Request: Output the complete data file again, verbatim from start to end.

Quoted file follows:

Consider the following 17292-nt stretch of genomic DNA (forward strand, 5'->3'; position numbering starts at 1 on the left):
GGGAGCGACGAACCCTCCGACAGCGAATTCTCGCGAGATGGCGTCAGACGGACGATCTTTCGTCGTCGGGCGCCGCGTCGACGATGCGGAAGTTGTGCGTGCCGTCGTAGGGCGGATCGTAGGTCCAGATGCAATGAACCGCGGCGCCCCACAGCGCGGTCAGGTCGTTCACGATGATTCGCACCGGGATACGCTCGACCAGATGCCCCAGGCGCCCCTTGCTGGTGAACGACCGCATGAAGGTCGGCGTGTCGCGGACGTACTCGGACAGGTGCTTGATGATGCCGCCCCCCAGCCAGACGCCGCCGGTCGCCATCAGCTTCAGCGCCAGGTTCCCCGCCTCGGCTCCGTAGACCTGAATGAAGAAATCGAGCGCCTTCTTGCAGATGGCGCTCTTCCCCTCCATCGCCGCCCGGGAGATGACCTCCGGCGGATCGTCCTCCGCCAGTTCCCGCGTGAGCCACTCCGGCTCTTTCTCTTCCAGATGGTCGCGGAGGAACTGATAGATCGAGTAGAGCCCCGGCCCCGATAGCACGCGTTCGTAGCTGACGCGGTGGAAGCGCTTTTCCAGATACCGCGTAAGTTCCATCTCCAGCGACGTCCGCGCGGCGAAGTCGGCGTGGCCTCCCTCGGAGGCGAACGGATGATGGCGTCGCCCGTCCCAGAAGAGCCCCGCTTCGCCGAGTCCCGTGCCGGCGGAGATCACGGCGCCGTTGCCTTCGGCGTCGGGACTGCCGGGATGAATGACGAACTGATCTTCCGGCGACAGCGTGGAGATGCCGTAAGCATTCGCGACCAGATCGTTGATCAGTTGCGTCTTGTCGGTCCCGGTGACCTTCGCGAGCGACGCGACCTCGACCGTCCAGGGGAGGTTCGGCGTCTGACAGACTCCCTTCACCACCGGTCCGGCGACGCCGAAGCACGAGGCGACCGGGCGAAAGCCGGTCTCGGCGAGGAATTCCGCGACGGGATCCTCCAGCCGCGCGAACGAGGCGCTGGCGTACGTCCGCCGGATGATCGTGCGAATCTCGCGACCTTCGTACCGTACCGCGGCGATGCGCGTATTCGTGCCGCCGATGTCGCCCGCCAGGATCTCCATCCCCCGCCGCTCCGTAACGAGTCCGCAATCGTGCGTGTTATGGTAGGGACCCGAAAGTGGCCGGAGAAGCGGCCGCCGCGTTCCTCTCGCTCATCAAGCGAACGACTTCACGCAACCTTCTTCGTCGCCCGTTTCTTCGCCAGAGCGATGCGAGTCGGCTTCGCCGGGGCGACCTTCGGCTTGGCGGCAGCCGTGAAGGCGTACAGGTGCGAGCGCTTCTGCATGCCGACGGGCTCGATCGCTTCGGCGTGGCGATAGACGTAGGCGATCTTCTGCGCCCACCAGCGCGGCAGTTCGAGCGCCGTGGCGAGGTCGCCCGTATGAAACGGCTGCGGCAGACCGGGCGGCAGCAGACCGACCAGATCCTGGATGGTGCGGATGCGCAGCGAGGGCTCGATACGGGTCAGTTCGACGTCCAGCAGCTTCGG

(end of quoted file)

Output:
Consider the following 17292-nt stretch of genomic DNA (forward strand, 5'->3'; position numbering starts at 1 on the left):
GGGAGCGACGAACCCTCCGACAGCGAATTCTCGCGAGATGGCGTCAGACGGACGATCTTTCGTCGTCGGGCGCCGCGTCGACGATGCGGAAGTTGTGCGTGCCGTCGTAGGGCGGATCGTAGGTCCAGATGCAATGAACCGCGGCGCCCCACAGCGCGGTCAGGTCGTTCACGATGATTCGCACCGGGATACGCTCGACCAGATGCCCCAGGCGCCCCTTGCTGGTGAACGACCGCATGAAGGTCGGCGTGTCGCGGACGTACTCGGACAGGTGCTTGATGATGCCGCCCCCCAGCCAGACGCCGCCGGTCGCCATCAGCTTCAGCGCCAGGTTCCCCGCCTCGGCTCCGTAGACCTGAATGAAGAAATCGAGCGCCTTCTTGCAGATGGCGCTCTTCCCCTCCATCGCCGCCCGGGAGATGACCTCCGGCGGATCGTCCTCCGCCAGTTCCCGCGTGAGCCACTCCGGCTCTTTCTCTTCCAGATGGTCGCGGAGGAACTGATAGATCGAGTAGAGCCCCGGCCCCGATAGCACGCGTTCGTAGCTGACGCGGTGGAAGCGCTTTTCCAGATACCGCGTAAGTTCCATCTCCAGCGACGTCCGCGCGGCGAAGTCGGCGTGGCCTCCCTCGGAGGCGAACGGATGATGGCGTCGCCCGTCCCAGAAGAGCCCCGCTTCGCCGAGTCCCGTGCCGGCGGAGATCACGGCGCCGTTGCCTTCGGCGTCGGGACTGCCGGGATGAATGACGAACTGATCTTCCGGCGACAGCGTGGAGATGCCGTAAGCATTCGCGACCAGATCGTTGATCAGTTGCGTCTTGTCGGTCCCGGTGACCTTCGCGAGCGACGCGACCTCGACCGTCCAGGGGAGGTTCGGCGTCTGACAGACTCCCTTCACCACCGGTCCGGCGACGCCGAAGCACGAGGCGACCGGGCGAAAGCCGGTCTCGGCGAGGAATTCCGCGACGGGATCCTCCAGCCGCGCGAACGAGGCGCTGGCGTACGTCCGCCGGATGATCGTGCGAATCTCGCGACCTTCGTACCGTACCGCGGCGATGCGCGTATTCGTGCCGCCGATGTCGCCCGCCAGGATCTCCATCCCCCGCCGCTCCGTAACGAGTCCGCAATCGTGCGTGTTATGGTAGGGACCCGAAAGTGGCCGGAGAAGCGGCCGCCGCGTTCCTCTCGCTCATCAAGCGAACGACTTCACGCAACCTTCTTCGTCGCCCGTTTCTTCGCCAGAGCGATGCGAGTCGGCTTCGCCGGGGCGACCTTCGGCTTGGCGGCAGCCGTGAAGGCGTACAGGTGCGAGCGCTTCTGCATGCCGACGGGCTCGATCGCTTCGGCGTGGCGATAGACGTAGGCGATCTTCTGCGCCCACCAGCGCGGCAGTTCGAGCGCCGTGGCGAGGTCGCCCGTATGAAACGGCTGCGGCAGACCGGGCGGCAGCAGACCGACCAGATCCTGGATGGTGCGGATGCGCAGCGAGGGCTCGATACGGGTCAGTTCGACGTCCAGCAGCTTCGG